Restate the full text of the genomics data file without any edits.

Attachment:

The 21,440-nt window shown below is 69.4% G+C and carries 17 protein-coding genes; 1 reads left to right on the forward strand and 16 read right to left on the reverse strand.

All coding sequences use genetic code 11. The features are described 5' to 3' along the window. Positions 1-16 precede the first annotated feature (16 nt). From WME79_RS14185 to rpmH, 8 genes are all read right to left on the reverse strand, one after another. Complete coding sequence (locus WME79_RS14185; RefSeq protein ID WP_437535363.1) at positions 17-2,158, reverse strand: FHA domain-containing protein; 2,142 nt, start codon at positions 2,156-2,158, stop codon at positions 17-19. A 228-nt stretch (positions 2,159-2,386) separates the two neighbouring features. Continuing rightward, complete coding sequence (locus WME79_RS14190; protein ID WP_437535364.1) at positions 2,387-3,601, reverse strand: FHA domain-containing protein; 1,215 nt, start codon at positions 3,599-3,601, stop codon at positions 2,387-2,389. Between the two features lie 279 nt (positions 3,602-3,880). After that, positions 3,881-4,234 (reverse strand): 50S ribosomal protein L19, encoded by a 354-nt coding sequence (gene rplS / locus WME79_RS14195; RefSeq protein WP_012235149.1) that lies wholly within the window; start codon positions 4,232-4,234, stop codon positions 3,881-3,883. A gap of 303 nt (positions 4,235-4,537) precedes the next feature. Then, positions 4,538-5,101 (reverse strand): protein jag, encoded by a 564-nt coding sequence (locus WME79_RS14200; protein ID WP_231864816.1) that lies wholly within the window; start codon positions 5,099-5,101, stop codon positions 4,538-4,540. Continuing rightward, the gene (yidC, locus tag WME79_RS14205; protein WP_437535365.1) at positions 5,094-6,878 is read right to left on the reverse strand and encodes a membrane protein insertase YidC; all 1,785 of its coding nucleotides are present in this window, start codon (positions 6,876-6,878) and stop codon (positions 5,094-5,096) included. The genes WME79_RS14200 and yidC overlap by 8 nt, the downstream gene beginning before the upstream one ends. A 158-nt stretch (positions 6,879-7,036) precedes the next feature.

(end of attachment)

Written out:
The 21,440-nt window shown below is 69.4% G+C and carries 17 protein-coding genes; 1 reads left to right on the forward strand and 16 read right to left on the reverse strand.

All coding sequences use genetic code 11. The features are described 5' to 3' along the window. Positions 1-16 precede the first annotated feature (16 nt). From WME79_RS14185 to rpmH, 8 genes are all read right to left on the reverse strand, one after another. Complete coding sequence (locus WME79_RS14185; RefSeq protein ID WP_437535363.1) at positions 17-2,158, reverse strand: FHA domain-containing protein; 2,142 nt, start codon at positions 2,156-2,158, stop codon at positions 17-19. A 228-nt stretch (positions 2,159-2,386) separates the two neighbouring features. Continuing rightward, complete coding sequence (locus WME79_RS14190; protein ID WP_437535364.1) at positions 2,387-3,601, reverse strand: FHA domain-containing protein; 1,215 nt, start codon at positions 3,599-3,601, stop codon at positions 2,387-2,389. Between the two features lie 279 nt (positions 3,602-3,880). After that, positions 3,881-4,234 (reverse strand): 50S ribosomal protein L19, encoded by a 354-nt coding sequence (gene rplS / locus WME79_RS14195; RefSeq protein WP_012235149.1) that lies wholly within the window; start codon positions 4,232-4,234, stop codon positions 3,881-3,883. A gap of 303 nt (positions 4,235-4,537) precedes the next feature. Then, positions 4,538-5,101 (reverse strand): protein jag, encoded by a 564-nt coding sequence (locus WME79_RS14200; protein ID WP_231864816.1) that lies wholly within the window; start codon positions 5,099-5,101, stop codon positions 4,538-4,540. Continuing rightward, the gene (yidC, locus tag WME79_RS14205; protein WP_437535365.1) at positions 5,094-6,878 is read right to left on the reverse strand and encodes a membrane protein insertase YidC; all 1,785 of its coding nucleotides are present in this window, start codon (positions 6,876-6,878) and stop codon (positions 5,094-5,096) included. The genes WME79_RS14200 and yidC overlap by 8 nt, the downstream gene beginning before the upstream one ends. A 158-nt stretch (positions 6,879-7,036) precedes the next feature.